Not a Clue about Linux

I work on Xojo on OS X, I have a laptop running windows 7 which I use for testing my X platform apps on Windows but have never bothered with Linux. I am working on an app at the moment which I need to also build for Linux but 1) I have no testing machine 2) Have no experience of Linux.

Can I set up Linux on my Windows machine as dual boot or the Like?
What version of Linux should I set up and test on?
Where do I get installation of Linux?

Thanks.

I use Parallels for both Windows and Linux testing. For Linux, I use Mint, and almost all Linux distros are free to download.

We use VMWare or Parallels on Mac OS X and you can Remote Debug (in Windows and Linux) all you want. Ubuntu, Debian are some of the big ones but I’m sure others will have other suggestions.

FWIW, we are Mac shop and run VMWare. Then we have multiple Windows versions, and multiple Linux distro’s to test against. Then we have a crappy Windows 8 laptop for ‘real’ Windows testing. You’d be surprised at what a different a standard (slow) laptop hard drive makes when it comes to some applications.

Remote debugging is your friend on the same machine because it’s pretty fast.

[quote=149407:@Mike Charlesworth]I work on Xojo on OS X, I have a laptop running windows 7 which I use for testing my X platform apps on Windows but have never bothered with Linux. I am working on an app at the moment which I need to also build for Linux but 1) I have no testing machine 2) Have no experience of Linux.

Can I set up Linux on my Windows machine as dual boot or the Like?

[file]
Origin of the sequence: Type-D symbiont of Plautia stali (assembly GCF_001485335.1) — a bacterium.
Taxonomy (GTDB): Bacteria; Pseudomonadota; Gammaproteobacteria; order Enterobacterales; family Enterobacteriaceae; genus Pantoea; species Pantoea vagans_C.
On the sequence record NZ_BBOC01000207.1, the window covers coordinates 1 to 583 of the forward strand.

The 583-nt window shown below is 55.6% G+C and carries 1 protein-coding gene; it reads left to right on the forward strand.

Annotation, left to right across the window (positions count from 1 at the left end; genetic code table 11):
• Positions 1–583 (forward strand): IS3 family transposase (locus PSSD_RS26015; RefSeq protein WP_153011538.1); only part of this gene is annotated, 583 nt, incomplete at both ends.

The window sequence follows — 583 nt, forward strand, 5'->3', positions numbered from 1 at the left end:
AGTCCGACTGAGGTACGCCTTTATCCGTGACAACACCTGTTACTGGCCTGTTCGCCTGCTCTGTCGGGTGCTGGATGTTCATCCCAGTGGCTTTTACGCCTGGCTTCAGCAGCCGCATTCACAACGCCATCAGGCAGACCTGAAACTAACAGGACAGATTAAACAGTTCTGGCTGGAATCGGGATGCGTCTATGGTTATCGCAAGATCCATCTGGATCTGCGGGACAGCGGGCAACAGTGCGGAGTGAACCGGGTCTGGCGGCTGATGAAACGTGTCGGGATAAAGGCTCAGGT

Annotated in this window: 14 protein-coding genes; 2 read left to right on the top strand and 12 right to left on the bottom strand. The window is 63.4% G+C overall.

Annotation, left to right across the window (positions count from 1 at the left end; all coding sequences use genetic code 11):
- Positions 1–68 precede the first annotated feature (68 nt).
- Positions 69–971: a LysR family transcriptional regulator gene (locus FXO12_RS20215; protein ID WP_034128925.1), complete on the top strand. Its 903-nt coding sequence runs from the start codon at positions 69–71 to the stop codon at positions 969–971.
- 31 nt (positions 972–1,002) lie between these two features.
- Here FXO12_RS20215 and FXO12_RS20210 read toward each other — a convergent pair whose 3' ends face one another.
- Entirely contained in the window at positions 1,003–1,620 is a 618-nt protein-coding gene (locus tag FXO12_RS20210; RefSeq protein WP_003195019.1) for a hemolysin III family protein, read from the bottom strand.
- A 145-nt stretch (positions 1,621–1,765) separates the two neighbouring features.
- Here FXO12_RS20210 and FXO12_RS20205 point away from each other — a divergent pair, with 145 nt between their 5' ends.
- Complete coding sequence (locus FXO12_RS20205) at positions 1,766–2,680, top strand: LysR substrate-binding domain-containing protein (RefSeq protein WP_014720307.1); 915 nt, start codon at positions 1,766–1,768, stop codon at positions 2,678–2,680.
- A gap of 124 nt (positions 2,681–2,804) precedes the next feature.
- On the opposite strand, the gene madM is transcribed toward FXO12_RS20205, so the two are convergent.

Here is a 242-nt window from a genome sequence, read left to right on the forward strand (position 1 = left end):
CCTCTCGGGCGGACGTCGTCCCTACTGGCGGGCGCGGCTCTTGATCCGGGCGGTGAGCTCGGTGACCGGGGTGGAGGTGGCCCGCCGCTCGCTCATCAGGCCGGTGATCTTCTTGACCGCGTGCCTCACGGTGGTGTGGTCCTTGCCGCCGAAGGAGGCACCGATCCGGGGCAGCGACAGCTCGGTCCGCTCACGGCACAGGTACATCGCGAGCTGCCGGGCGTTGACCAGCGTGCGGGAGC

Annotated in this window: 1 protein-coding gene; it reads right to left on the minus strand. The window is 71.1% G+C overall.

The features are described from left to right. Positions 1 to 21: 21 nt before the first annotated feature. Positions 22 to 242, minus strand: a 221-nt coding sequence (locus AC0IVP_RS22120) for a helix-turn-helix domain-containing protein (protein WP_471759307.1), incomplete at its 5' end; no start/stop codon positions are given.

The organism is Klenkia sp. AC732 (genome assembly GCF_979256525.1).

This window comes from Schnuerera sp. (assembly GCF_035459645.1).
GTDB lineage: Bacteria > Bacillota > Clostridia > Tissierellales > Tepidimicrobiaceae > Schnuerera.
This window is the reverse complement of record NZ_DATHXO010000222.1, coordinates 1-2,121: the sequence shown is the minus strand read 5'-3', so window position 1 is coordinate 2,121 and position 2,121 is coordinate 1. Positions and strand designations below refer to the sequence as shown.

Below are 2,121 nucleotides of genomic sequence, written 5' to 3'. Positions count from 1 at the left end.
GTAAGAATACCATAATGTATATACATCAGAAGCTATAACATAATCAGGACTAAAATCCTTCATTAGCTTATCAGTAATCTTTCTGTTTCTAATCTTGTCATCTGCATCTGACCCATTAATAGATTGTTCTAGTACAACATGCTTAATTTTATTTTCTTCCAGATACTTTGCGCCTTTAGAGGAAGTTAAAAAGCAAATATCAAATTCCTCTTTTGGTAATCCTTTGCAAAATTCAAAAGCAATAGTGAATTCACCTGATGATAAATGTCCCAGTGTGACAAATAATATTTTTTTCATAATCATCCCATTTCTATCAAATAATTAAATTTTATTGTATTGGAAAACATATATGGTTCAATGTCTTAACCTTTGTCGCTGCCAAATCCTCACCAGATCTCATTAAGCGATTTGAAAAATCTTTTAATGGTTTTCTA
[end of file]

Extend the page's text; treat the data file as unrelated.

What version of Linux should I set up and test on?
Where do I get installation of Linux?
[/quote]

One of the best Linux distributions for PC and Xojo is Linux Mint Cinnamon 32 bit, which you can get as an ISO file at
Linuxmint.com (click Downloads)

Download the ISO, and use Mac OS X Disk Utility to burn it to a DVD.

Also, get the Linux Mint user guide PDF

It installs as double boot, so you can have both Windows and LM on the same machine.

Oh. I see Kem advises a VM. Good idea, if you do not want to install. On Windows, I use the free Virtual Box from Oracle, available from virtualbox.org

With VirtualBox, you do not need to burn a DVD, it can use the ISO file to boot directly from it as virtual disk.

I like this idea, virtual box looks good. So if I install this on windows I can run linux windowed on top of windows?

Yes i’m not familiar with this either, I need to have a read up.

And with all the flavours of Linux available, should I be testing in as many as possible or is it safe to test on one and assume it will be ok on the others?

Yup. You can also run different versions of Windows and Linux, for instance for test purpose. It is very convenient.

Yes, Virtual Machines and the Remote Debugger are very useful.

http://www.xojo.com/blog/en/2013/12/remote-debugging-and-virtual-machines.php

You will soon see that Linux desktop offers a world of hurt, and why it hasn’t caught on in a huge way, which is a shame. So many choices, flavors and variations, makes a Starbucks menu look simple. Rock solid OS tho’

I recently posted a quick summary of my freeware app for a niche market (https://forum.xojo.com/17860-interesting-user-os-stats) which has 37% of downloads, yet 96+% of support tickets. Majority because the 64bit installs of Linux do not install the 32 bit libraries, and with newest versions becomes a science project to install. Looking forward to Xojo 64bit